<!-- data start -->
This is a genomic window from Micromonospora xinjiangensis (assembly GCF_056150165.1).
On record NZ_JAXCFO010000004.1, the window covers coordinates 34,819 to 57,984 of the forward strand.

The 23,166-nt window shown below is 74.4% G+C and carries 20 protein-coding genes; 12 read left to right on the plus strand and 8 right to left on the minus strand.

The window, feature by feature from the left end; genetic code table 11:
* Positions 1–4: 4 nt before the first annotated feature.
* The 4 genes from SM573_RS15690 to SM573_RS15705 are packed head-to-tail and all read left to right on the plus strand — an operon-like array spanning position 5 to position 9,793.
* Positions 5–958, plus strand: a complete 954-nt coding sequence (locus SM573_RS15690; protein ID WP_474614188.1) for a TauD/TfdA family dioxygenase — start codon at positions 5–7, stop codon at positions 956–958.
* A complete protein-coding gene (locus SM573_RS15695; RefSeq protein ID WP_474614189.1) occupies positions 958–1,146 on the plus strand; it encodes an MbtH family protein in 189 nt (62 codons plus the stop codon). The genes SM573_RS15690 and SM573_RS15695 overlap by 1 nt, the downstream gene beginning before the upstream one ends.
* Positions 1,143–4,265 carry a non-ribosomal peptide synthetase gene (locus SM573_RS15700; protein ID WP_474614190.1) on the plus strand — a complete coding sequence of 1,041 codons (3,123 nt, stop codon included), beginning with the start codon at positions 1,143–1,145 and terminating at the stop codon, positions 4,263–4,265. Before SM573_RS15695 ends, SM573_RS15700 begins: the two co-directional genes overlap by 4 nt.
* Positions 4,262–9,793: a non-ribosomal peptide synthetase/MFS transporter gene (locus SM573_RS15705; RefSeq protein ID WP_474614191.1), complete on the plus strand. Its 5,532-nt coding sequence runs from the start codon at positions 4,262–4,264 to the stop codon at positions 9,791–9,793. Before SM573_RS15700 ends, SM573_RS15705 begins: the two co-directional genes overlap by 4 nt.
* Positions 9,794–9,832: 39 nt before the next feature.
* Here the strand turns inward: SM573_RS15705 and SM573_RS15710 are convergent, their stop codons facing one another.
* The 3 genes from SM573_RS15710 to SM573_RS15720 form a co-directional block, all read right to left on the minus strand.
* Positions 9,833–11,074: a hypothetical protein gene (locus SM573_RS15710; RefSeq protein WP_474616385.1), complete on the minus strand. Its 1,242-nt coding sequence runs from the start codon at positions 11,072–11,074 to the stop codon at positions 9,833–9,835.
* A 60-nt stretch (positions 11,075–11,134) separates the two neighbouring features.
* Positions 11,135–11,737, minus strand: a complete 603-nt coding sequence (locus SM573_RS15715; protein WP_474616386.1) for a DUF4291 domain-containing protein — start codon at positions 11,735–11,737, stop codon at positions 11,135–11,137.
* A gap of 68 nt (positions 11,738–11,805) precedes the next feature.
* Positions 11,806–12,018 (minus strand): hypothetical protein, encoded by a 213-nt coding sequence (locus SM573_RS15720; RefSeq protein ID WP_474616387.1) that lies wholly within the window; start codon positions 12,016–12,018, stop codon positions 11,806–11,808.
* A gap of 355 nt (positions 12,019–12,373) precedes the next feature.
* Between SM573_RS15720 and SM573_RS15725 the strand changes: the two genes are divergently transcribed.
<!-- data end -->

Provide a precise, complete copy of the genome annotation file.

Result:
This is a genomic window from Micromonospora xinjiangensis (assembly GCF_056150165.1).
On record NZ_JAXCFO010000004.1, the window covers coordinates 34,819 to 57,984 of the forward strand.

The 23,166-nt window shown below is 74.4% G+C and carries 20 protein-coding genes; 12 read left to right on the plus strand and 8 right to left on the minus strand.

The window, feature by feature from the left end; genetic code table 11:
* Positions 1–4: 4 nt before the first annotated feature.
* The 4 genes from SM573_RS15690 to SM573_RS15705 are packed head-to-tail and all read left to right on the plus strand — an operon-like array spanning position 5 to position 9,793.
* Positions 5–958, plus strand: a complete 954-nt coding sequence (locus SM573_RS15690; protein ID WP_474614188.1) for a TauD/TfdA family dioxygenase — start codon at positions 5–7, stop codon at positions 956–958.
* A complete protein-coding gene (locus SM573_RS15695; RefSeq protein ID WP_474614189.1) occupies positions 958–1,146 on the plus strand; it encodes an MbtH family protein in 189 nt (62 codons plus the stop codon). The genes SM573_RS15690 and SM573_RS15695 overlap by 1 nt, the downstream gene beginning before the upstream one ends.
* Positions 1,143–4,265 carry a non-ribosomal peptide synthetase gene (locus SM573_RS15700; protein ID WP_474614190.1) on the plus strand — a complete coding sequence of 1,041 codons (3,123 nt, stop codon included), beginning with the start codon at positions 1,143–1,145 and terminating at the stop codon, positions 4,263–4,265. Before SM573_RS15695 ends, SM573_RS15700 begins: the two co-directional genes overlap by 4 nt.
* Positions 4,262–9,793: a non-ribosomal peptide synthetase/MFS transporter gene (locus SM573_RS15705; RefSeq protein ID WP_474614191.1), complete on the plus strand. Its 5,532-nt coding sequence runs from the start codon at positions 4,262–4,264 to the stop codon at positions 9,791–9,793. Before SM573_RS15700 ends, SM573_RS15705 begins: the two co-directional genes overlap by 4 nt.
* Positions 9,794–9,832: 39 nt before the next feature.
* Here the strand turns inward: SM573_RS15705 and SM573_RS15710 are convergent, their stop codons facing one another.
* The 3 genes from SM573_RS15710 to SM573_RS15720 form a co-directional block, all read right to left on the minus strand.
* Positions 9,833–11,074: a hypothetical protein gene (locus SM573_RS15710; RefSeq protein WP_474616385.1), complete on the minus strand. Its 1,242-nt coding sequence runs from the start codon at positions 11,072–11,074 to the stop codon at positions 9,833–9,835.
* A 60-nt stretch (positions 11,075–11,134) separates the two neighbouring features.
* Positions 11,135–11,737, minus strand: a complete 603-nt coding sequence (locus SM573_RS15715; protein WP_474616386.1) for a DUF4291 domain-containing protein — start codon at positions 11,735–11,737, stop codon at positions 11,135–11,137.
* A gap of 68 nt (positions 11,738–11,805) precedes the next feature.
* Positions 11,806–12,018 (minus strand): hypothetical protein, encoded by a 213-nt coding sequence (locus SM573_RS15720; RefSeq protein ID WP_474616387.1) that lies wholly within the window; start codon positions 12,016–12,018, stop codon positions 11,806–11,808.
* A gap of 355 nt (positions 12,019–12,373) precedes the next feature.
* Between SM573_RS15720 and SM573_RS15725 the strand changes: the two genes are divergently transcribed.